A track deleted from iCloud but still present in the local library.
Murphy’s obsessions come and go. Recently it was the wrong album art showing up on my iPhone. Fixing my Pretenders album art only to see it revert to the wrong image a few minutes later got frustrating quickly. Until I realized the cloud-based Match versions of my album art were coming down and overwriting my locally stored tracks.
If you don’t know how iTunes Match behaves you could run into some problems. Here’s what worked for me:
- Sign into a Mac or PC with a local user account that does not have your music collection stored locally in iTunes. You could create an additional user on your Mac (or PC) or do what I did: sign into a dummy Windows account running on a virtual machine.
- Open iTunes. Ideally there won’t be any local music stored there.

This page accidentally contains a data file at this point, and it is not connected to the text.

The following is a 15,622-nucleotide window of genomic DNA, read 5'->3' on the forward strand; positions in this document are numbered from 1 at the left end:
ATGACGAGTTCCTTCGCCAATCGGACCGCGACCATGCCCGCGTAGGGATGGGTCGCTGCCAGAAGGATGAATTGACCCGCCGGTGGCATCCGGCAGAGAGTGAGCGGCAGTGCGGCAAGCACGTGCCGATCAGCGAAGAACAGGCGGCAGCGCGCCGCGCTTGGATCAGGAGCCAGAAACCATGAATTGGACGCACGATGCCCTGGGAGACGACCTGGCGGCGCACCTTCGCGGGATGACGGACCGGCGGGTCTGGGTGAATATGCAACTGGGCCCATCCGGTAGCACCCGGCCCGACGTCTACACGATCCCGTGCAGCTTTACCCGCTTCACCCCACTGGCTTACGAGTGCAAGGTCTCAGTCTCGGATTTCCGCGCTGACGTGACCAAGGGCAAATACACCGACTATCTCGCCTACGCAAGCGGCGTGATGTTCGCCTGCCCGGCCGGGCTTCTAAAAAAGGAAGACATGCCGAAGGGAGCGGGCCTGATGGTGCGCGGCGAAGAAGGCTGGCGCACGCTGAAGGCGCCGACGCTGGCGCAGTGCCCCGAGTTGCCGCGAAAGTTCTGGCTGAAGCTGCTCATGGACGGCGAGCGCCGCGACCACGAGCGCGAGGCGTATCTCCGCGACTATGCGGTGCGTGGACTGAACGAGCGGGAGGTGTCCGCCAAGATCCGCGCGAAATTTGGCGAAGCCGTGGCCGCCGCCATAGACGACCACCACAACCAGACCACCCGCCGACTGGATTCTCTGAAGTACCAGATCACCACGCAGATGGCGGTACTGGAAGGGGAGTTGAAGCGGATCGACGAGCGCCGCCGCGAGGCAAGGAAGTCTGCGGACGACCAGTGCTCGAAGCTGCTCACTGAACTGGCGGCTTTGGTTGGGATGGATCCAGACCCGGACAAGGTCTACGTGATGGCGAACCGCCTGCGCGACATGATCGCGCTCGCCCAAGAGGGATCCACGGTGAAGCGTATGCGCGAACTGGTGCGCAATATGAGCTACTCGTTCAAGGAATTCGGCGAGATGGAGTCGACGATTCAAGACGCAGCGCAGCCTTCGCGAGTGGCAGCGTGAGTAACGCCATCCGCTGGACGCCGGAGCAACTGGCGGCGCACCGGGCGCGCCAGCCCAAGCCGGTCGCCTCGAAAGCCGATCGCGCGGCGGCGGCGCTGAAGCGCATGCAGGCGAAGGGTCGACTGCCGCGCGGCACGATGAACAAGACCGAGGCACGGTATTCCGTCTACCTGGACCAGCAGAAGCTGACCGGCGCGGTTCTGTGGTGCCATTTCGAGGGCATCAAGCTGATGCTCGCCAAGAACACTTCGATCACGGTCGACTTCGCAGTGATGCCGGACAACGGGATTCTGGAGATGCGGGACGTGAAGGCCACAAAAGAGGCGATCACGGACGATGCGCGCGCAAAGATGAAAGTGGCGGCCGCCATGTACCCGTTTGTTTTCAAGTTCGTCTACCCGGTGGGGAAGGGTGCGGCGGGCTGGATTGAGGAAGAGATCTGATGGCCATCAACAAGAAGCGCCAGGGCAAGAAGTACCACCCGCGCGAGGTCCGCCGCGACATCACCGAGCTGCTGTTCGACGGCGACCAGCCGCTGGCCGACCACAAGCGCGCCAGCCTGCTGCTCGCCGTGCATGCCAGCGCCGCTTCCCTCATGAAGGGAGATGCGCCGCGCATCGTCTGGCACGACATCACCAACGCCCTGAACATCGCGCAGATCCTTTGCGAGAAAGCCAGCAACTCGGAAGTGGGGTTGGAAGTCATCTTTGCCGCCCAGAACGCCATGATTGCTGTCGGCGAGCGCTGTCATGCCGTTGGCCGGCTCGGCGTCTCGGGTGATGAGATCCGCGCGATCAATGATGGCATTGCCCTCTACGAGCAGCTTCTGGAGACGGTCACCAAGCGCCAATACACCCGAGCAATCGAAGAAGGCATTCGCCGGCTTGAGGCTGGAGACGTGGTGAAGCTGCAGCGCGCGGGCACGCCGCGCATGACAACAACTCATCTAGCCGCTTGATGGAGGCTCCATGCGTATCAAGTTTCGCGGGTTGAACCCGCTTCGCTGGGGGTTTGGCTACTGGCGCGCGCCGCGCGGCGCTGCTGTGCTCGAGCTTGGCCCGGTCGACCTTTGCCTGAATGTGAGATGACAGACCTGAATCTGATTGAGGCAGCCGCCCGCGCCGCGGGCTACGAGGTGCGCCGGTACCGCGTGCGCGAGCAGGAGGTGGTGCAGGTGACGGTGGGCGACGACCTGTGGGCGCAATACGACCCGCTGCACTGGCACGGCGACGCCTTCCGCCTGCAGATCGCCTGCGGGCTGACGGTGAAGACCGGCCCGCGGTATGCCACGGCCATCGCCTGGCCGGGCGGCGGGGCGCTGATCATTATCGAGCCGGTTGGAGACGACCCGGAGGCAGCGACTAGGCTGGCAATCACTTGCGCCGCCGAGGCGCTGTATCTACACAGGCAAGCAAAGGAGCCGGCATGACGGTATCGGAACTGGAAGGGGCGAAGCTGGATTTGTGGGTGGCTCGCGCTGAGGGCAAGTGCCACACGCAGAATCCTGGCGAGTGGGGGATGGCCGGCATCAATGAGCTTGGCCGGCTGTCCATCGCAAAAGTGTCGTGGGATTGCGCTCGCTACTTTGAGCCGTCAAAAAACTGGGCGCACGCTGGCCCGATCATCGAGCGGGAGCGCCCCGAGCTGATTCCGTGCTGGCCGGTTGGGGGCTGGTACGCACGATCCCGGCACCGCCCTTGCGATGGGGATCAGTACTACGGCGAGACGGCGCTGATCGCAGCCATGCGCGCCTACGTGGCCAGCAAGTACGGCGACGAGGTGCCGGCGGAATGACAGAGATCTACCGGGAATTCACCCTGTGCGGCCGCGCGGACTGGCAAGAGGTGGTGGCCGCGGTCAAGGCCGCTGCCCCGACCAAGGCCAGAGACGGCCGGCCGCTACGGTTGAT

- Sign into iTunes using the AppleID used for iTunes Match.
- You should see all your music that resides in the cloud. Delete the song that needs the artwork updated. This will delete the version stored on Apple’s servers.
- Once you’re done with the previous step you can sign off the dummy Mac or PC user account.
- Sign into your Mac or PC account where the local copy of your music resides.
- Fix the album artwork by selecting the track or tracks you want to update, then right-click the track(s) and select Get Info.
- You can delete the existing artwork on the Artwork tab and add a different image. Close the info panel.
- Right click the corrected track and select Add to iCloud. Done.
Once the artwork has been fixed you can send the track back to iTunes Match.
Why do we need to use the dummy PC or Mac account? Because the process for deleting a cloud-based copy of a song presents a complication when there’s a local version of the track. ITunes forces you to delete the local copy of a song before it allows you to delete the cloud-based version. You might not want to delete the local version – doing so would wipe out meta information like the play count. By deleting only the cloud version our local track and its meta data are preserved.